I’ve had issues (and pints) with John O’Shea from GOAL at times but I watched him with relish on an Al Jazeera report when he was venting about access to Haiti

He was advocating one single leader (actually Obama, a non-starter and he knows it) to go in and take charge. While he was in full flight the anchor wailed “bu..but..what about political sensitivities?” O’Shea barely suppressed a mischievous grin and gave a bitchslap of an answer. “I’m sorry, I’m only a rank  and file  journalist and aid worker. I don’t understand words like political sensitivities when two million people need help.”

Granted, being unaware of sensitivities is a recipe for disaster, but you can be sure O’Shea is well aware of them, despite his protests.

So what to do? Fight the good fight, keep up the work, but ask questions all the time. Use the aid to get the access to ask the questions. Use the access to get the aid in, ask the questions. Keep asking the questions, like Bob Geldof did. “Why hasn’t that man got any food” he repeatedly asked an official in Ethiopia, back in the day. And while it’s a cute trick, it’s still a good strategy.

Don’t put up with bad standards, don’t accept “we can’t do any more”, don’t accept it when our team is working a turnkey operation. Get out there and change things. That’s why we’re doing this job.

Isn’t it? 


Wednesday, May 5, 2010

Worst Places in the World to be a Mother

Save the Children is an organization HDEO has encountered in many contexts and forums over the years and it remains an NGO for which we have respect in every aspect. Their advocacy work in recent years has really taken on an important momentum and we would like to highlight their most recent report, focusing on maternal health which basically looks at the worst places in the world to be a mother and proposes solutions to remedy this situation.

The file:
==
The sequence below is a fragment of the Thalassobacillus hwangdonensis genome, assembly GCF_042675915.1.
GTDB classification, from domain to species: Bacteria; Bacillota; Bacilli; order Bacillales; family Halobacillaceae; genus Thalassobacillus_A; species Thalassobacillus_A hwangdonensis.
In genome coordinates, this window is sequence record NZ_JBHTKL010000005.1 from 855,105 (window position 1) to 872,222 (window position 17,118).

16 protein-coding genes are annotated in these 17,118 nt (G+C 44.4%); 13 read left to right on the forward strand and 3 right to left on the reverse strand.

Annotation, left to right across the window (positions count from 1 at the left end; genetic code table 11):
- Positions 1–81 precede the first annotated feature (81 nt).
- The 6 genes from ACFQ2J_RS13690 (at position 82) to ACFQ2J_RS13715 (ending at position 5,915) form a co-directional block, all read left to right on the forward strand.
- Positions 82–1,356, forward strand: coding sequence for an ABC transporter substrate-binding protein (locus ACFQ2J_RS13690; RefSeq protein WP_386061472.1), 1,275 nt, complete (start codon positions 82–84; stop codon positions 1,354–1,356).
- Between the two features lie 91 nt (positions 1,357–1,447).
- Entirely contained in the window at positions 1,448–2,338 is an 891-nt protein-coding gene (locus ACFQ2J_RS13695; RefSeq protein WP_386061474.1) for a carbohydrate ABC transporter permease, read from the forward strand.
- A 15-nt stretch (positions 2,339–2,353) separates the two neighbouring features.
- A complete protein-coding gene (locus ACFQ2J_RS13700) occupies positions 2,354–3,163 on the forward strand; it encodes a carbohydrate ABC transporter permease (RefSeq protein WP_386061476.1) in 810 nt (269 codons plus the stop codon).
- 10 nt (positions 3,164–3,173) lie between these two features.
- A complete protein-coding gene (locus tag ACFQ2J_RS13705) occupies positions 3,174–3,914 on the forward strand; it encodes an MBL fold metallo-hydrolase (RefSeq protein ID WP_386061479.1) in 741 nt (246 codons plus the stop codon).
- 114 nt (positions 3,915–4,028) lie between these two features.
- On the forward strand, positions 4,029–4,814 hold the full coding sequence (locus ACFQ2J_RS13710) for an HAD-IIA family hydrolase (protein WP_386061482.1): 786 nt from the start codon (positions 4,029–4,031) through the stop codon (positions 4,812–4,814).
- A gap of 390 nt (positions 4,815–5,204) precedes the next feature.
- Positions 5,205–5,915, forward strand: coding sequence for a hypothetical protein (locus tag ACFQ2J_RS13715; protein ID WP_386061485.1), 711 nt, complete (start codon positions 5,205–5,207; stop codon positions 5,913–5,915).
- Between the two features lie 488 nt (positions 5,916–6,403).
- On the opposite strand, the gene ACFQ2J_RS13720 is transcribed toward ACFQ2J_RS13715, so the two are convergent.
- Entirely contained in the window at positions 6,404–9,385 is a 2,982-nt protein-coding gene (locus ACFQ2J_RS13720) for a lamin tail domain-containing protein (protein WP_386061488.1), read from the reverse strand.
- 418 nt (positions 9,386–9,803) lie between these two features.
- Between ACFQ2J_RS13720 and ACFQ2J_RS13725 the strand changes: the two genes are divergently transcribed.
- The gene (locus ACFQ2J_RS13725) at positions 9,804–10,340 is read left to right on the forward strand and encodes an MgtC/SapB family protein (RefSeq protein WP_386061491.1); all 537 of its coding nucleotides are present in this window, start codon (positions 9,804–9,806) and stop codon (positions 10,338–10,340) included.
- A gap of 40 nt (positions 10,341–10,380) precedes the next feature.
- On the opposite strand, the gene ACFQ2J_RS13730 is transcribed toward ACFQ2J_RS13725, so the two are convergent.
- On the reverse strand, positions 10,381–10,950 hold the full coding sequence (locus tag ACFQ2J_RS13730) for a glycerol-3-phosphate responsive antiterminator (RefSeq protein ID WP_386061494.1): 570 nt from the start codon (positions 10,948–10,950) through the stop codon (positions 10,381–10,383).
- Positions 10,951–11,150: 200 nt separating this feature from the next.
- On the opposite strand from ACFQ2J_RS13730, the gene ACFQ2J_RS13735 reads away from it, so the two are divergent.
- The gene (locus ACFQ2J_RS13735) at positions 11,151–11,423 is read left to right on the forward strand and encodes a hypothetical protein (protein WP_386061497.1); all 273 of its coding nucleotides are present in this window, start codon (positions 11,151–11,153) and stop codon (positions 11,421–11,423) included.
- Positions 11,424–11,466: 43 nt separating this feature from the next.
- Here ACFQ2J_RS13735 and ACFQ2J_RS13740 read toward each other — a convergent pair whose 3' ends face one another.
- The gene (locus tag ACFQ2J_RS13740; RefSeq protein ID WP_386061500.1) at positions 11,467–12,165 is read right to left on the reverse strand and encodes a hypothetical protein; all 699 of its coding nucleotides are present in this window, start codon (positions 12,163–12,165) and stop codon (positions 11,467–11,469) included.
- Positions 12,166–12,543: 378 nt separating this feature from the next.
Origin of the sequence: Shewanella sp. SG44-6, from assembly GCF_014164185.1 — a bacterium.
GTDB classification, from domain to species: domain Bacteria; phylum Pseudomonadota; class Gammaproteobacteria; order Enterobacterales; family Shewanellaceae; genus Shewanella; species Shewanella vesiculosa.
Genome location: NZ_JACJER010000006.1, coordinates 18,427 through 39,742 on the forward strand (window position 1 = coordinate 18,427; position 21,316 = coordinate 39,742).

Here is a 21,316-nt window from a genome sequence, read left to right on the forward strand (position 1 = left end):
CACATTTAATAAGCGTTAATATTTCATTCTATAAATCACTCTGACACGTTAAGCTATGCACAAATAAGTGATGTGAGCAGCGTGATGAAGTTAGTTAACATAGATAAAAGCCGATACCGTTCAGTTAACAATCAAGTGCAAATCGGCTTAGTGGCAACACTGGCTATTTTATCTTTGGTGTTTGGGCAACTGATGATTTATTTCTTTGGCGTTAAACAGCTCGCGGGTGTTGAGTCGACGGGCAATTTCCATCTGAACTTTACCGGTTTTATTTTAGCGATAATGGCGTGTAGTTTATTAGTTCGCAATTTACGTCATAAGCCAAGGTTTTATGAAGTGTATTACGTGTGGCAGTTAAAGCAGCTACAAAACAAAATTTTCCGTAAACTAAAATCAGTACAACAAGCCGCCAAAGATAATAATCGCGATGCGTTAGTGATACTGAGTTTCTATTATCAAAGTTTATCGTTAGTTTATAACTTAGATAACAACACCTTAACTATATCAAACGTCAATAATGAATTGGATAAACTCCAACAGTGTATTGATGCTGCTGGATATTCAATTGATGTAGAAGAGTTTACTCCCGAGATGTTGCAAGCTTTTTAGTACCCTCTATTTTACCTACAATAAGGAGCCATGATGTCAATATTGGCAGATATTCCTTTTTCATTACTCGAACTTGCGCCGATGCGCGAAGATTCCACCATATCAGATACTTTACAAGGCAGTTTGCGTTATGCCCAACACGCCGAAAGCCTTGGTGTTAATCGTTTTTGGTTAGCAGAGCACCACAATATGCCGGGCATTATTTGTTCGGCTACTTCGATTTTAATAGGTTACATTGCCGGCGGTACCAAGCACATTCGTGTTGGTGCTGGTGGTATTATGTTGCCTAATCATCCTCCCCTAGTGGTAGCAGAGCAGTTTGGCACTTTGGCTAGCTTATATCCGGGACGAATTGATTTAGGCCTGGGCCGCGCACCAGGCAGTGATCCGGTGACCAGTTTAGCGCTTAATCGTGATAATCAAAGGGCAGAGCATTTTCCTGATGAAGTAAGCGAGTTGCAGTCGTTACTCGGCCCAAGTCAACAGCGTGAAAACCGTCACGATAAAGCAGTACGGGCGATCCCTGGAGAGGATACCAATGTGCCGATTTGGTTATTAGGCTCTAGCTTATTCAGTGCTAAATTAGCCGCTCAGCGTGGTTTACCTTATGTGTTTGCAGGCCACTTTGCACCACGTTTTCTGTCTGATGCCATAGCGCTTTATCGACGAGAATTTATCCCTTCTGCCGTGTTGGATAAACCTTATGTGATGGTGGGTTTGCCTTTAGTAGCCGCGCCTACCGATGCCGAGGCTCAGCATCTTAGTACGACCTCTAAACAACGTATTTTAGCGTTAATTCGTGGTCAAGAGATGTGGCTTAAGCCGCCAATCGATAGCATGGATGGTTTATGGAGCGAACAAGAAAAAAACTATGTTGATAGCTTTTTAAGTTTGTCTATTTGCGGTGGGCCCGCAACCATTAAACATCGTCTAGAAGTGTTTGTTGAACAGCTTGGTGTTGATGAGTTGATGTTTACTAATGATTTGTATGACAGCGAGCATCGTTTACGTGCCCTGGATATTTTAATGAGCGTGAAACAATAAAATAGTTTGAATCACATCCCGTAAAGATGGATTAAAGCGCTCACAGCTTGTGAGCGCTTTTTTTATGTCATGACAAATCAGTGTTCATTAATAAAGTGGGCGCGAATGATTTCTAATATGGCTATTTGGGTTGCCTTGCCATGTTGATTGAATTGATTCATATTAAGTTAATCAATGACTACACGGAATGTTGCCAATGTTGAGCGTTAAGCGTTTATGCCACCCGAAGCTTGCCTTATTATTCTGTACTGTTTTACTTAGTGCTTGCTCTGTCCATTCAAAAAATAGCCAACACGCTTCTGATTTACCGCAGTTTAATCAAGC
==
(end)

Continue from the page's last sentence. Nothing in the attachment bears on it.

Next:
I find it horrifying for instance, that one in seven women in Niger is likely to die while pregnant or in childbirth (compare this to one woman out of 47'600 in my own country). One of the main pillars in the much-lauded Millennium Development Goals (or MDG's) is precisely on the area of maternal health - the deadline to 'bridge the divide' and ensure equality for all women and children is fast approaching in 2015. With organizations like 'Save' I hope we can move at least in the right direction. A mother and child (who barely recovered from near-fatal malnutrition) in Mauratania. Most women in sub-Saharan Africa give birth with no skilled health worker present. (IRIN photo)